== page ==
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Breadth Signals Bad News For The Bears

|About: SPDR S&P 500 Trust ETF (SPY)
Summary

Historically, as long as breadth in a bull market has remained strong, the next bear market has been delayed.

Defining strong breadth and examining market history reveals common occurrences.

Applying the results to today's market projects the likelihood of a bear market occurring soon.

There is no way to know for certain when the next bear market will occur. But there is a way to estimate the probability of a bear market not occurring within a certain period of time, using historical results with a simple breadth measure.

Perhaps the best single non-price-based indicator of a long running rising (i.e. bull) market's health is daily NYSE cumulative breadth. To compute this, simply subtract the number of declining issues from the number of advancing issues on the NYSE each day, and keep a running total of these daily differences. To keep it simple and avoid negative numbers, begin with a very large number such as 100,000.

I can't provide a chart of this cumulative breadth line, but in a bull market such a chart would show it rising as the S&P 500 is also rising. Initially, new highs would be reached in this line as the S&P 500 reaches new highs. As the bull matures, a warning sign is given when S&P reaches a new high but the cumulative breadth line does not.

Today one reads articles or comments in SA predicting (or hoping for) a drop of 20% or more in the S&P 500. How likely is that? As long as new highs in the line are occurring one can use market history to estimate the probability of such a decline.

Bear markets cause most issues to decline, which in turn will cause the cumulative breadth line to decline. Thus as a bull market is registering new cumulative breadth highs, if there is to be a bear market, there will come a day when the last such high occurs. I have examined the data since 1960 and discovered 1347 new highs in this breadth line. To determine which of those were the last in a sequence, I searched for 125 trading days (about 6 months) after each one and noted those after which there were no new highs. I found 20 such instances.

Then I looked to see how the S&P 500 had fared over the 63 trading days following each last high. Here are the results, using daily closes. The columns are:

- Date of last Cumulative breadth high

- Maximum drop from that date

- Number of days to maximum drop

- Gain or loss at 63 trading days

Date             Drop   Days Gain/loss

====================

1961-05-17 -4.4 pct. 41 1.1 pct.

1963-05-31 -4.1 pct. 35 1.9 pct.

1965-05-06 -9.3 pct. 36 -4.6 pct.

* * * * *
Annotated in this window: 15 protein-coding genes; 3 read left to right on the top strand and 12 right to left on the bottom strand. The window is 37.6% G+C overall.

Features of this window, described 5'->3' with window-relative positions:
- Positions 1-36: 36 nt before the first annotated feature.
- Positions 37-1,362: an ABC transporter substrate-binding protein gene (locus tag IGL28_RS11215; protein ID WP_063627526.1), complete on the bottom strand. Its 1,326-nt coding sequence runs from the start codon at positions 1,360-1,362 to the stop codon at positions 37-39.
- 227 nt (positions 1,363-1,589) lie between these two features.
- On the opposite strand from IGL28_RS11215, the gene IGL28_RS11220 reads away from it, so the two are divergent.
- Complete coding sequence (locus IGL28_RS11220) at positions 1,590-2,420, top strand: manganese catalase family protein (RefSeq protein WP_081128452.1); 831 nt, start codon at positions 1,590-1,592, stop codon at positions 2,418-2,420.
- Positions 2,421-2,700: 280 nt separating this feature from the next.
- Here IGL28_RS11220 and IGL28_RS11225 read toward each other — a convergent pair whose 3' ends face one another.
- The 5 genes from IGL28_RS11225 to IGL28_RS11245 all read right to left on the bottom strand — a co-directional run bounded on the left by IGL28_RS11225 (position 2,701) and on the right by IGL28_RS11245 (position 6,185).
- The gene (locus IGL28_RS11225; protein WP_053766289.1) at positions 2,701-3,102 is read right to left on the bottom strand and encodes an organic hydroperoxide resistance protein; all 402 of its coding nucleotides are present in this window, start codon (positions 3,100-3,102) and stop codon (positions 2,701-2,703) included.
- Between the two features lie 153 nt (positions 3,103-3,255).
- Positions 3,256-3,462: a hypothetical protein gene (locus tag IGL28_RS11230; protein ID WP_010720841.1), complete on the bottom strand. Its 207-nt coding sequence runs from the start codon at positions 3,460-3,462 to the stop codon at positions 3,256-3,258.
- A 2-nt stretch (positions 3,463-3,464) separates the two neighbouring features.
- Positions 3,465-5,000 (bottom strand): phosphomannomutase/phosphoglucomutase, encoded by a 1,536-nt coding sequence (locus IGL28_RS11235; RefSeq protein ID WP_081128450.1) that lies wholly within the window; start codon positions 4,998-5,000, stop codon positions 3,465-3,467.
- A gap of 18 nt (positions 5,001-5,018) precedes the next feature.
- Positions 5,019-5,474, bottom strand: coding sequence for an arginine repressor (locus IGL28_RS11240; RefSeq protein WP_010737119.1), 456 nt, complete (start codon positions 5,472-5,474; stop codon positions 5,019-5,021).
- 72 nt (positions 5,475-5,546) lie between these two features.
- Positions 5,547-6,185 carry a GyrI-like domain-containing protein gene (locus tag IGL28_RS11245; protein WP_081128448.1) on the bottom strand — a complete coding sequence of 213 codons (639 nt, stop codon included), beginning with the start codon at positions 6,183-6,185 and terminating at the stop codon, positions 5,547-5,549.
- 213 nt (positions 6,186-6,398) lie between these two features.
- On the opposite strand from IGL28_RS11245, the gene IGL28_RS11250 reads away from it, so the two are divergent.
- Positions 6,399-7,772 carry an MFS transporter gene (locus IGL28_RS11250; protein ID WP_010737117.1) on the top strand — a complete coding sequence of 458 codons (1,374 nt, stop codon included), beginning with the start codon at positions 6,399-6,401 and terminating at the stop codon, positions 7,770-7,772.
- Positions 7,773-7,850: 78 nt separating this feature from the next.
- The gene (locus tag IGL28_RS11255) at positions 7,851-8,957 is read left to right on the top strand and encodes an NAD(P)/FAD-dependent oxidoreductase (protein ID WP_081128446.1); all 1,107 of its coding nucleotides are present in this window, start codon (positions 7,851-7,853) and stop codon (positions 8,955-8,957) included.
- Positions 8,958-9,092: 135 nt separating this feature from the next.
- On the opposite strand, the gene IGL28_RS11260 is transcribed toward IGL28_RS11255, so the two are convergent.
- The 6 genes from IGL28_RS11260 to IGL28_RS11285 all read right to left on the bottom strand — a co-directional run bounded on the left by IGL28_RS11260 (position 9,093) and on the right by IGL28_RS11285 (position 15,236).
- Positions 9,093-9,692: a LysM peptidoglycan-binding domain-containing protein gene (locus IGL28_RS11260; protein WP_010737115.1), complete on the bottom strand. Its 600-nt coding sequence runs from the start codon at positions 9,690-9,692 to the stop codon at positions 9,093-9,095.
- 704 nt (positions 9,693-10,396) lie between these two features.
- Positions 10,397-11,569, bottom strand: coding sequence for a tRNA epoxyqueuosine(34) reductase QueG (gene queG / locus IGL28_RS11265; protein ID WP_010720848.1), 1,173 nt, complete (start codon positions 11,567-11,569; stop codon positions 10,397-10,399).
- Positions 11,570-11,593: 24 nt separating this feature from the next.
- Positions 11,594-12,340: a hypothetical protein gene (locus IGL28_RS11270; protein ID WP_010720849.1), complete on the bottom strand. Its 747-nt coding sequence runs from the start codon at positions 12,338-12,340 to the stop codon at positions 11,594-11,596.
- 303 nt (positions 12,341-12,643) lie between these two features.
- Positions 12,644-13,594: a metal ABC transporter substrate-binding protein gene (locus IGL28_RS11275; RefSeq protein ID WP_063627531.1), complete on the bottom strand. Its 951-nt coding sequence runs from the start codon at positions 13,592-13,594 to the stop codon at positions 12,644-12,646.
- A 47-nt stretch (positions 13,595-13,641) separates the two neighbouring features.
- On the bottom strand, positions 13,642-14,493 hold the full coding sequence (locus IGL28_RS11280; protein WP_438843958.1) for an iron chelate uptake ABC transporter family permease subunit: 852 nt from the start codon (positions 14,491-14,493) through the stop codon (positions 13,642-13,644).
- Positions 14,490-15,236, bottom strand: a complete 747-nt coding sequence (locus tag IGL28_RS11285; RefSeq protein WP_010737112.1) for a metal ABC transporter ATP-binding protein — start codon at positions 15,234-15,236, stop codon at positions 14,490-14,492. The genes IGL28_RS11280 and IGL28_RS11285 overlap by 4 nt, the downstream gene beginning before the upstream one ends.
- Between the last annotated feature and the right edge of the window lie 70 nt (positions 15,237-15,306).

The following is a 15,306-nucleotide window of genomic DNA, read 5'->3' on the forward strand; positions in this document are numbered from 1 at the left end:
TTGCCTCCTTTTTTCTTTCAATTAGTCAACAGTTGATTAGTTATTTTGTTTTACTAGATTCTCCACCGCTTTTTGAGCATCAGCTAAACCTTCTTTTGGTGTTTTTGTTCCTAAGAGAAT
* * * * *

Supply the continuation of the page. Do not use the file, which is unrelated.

1971-04-28 -7.3 pct. 63 -7.3 pct.

1975-07-15 -14.1 pct. 44 -6.4 pct.

1976-02-24 -3.0 pct. 7 -2.5 pct.

1977-07-22 -9.1 pct. 62 -8.9 pct.

1978-09-11 -13.5 pct. 46 -9.7 pct.

1980-09-19 -4.4 pct. 6 3.4 pct.

1983-06-16 -5.9 pct. 36 -2.8 pct.

1986-04-21 -4.9 pct. 19 -3.5 pct.

1987-03-23 -7.6 pct. 41 2.8 pct.

1989-08-08 -4.8 pct. 63 -4.8 pct.

1992-02-12 -5.4 pct. 39 -0.2 pct.

1994-02-02 -8.9 pct. 41 -6.4 pct.

1998-04-03 -4.1 pct. 49 3.1 pct.

2002-05-03 -25.7 pct. 55 -19.5 pct.

2007-06-04 -8.6 pct. 51 -4.2 pct.

2011-07-07 -18.8 pct. 61 -15.5 pct.

2015-04-24 -3.4 pct. 51 -1.8 pct.

========================

avg. gain = -4.3 pct.

avg. max loss = -8.4 pct.

Note that there was only one drop of more than 20%. So a more realistic target is down 10% or more. The probability of such a drop within 3 months of the last new cumulative breadth high is 4/20 or 0.2.

But there were 1347 such new highs over those 58+ years. When one occurs, there is no way to know that it is the last one in a sequence. So the real probability is (4/1347) X 0.2, or 0.0006, virtually non-existent.

But, applying some common sense and historical tendencies, one might be able to guess the likelihood of a breadth line high being the last with a 50% accuracy. Then the probability of a 10% or greater drop within 63 days rises to 0.5 X 0.2, or 0.1.

But, maybe the 63-day interval is too short. Maybe we should go out to 6 months, or 9 months, or even longer. Yes, we could do that, and we would find more bear markets and a higher probabilty of a 10% or greater drop. But this would only strengthen the case that reaching a new cumulative breadth high is a very bad sign for those who are hoping for a bear market to begin soon. Using a longer interval would merely move out the expected time of the next bear market.

The last cumulative breadth high occurred on July 3. Every new high is more bad news for the bears.

Disclosure: I am/we are long IWM and Russell 2000 futures.